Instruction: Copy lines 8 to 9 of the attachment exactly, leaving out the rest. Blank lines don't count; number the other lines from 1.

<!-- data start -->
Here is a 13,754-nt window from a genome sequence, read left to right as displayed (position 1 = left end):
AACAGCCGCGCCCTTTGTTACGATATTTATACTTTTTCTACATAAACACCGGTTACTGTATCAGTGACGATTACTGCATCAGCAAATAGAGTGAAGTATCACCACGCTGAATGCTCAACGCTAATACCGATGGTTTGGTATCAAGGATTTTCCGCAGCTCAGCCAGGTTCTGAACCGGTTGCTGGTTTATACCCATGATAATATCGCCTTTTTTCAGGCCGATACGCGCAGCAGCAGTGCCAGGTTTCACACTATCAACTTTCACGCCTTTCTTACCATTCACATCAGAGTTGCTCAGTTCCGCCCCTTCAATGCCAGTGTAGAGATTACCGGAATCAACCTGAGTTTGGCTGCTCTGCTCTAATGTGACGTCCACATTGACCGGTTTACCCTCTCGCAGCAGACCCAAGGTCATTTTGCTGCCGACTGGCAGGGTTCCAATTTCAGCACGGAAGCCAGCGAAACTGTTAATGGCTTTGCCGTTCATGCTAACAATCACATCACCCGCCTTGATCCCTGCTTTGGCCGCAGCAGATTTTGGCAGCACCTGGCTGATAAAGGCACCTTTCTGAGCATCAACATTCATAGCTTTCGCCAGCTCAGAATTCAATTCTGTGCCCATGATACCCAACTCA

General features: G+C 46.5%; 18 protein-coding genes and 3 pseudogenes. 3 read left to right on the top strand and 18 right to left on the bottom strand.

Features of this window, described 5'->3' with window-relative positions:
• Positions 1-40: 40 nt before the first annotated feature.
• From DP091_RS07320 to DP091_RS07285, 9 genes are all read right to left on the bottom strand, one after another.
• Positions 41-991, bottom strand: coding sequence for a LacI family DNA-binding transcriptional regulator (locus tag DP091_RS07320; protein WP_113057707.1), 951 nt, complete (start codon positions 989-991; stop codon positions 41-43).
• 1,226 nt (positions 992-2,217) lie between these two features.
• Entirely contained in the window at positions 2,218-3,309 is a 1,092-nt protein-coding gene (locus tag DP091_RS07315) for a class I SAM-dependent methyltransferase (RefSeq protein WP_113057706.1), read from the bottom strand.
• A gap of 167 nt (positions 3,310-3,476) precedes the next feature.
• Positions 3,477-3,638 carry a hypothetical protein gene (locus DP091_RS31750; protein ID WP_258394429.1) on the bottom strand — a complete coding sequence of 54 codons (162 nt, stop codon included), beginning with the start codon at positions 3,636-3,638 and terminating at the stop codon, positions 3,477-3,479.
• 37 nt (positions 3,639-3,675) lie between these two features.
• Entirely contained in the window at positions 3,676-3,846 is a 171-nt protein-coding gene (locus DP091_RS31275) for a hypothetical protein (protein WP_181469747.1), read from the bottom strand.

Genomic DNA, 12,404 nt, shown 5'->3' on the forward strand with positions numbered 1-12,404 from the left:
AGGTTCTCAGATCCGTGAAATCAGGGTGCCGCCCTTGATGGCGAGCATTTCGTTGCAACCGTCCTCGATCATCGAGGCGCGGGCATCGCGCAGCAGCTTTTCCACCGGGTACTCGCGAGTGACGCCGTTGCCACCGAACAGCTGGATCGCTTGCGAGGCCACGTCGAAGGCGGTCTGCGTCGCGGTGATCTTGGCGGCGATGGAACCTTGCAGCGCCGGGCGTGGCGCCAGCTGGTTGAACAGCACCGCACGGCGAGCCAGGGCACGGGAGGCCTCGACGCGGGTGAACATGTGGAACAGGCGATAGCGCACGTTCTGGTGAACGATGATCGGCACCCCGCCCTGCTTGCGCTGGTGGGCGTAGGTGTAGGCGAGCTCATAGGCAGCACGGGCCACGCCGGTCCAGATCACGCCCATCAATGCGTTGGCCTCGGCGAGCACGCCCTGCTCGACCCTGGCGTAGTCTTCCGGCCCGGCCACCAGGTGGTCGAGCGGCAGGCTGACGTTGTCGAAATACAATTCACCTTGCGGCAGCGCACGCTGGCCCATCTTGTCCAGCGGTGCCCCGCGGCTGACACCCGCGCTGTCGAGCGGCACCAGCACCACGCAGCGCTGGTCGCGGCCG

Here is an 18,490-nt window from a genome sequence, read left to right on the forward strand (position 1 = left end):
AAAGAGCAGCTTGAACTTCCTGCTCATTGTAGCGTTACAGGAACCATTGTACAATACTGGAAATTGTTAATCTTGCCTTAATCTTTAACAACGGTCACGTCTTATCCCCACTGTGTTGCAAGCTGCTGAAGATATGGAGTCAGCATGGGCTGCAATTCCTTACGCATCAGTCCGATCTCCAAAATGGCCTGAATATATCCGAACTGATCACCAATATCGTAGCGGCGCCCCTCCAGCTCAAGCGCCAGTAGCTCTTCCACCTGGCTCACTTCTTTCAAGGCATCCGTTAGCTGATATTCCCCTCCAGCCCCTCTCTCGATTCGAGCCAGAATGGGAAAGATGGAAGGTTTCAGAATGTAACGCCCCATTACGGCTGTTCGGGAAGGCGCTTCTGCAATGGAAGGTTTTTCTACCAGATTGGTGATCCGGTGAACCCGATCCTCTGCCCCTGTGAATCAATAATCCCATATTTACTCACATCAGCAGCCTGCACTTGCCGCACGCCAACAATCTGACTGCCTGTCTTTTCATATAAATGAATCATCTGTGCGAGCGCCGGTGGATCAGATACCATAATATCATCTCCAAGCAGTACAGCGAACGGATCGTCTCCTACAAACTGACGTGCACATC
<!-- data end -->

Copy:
• 1,226 nt (positions 992-2,217) lie between these two features.
• Entirely contained in the window at positions 2,218-3,309 is a 1,092-nt protein-coding gene (locus tag DP091_RS07315) for a class I SAM-dependent methyltransferase (RefSeq protein WP_113057706.1), read from the bottom strand.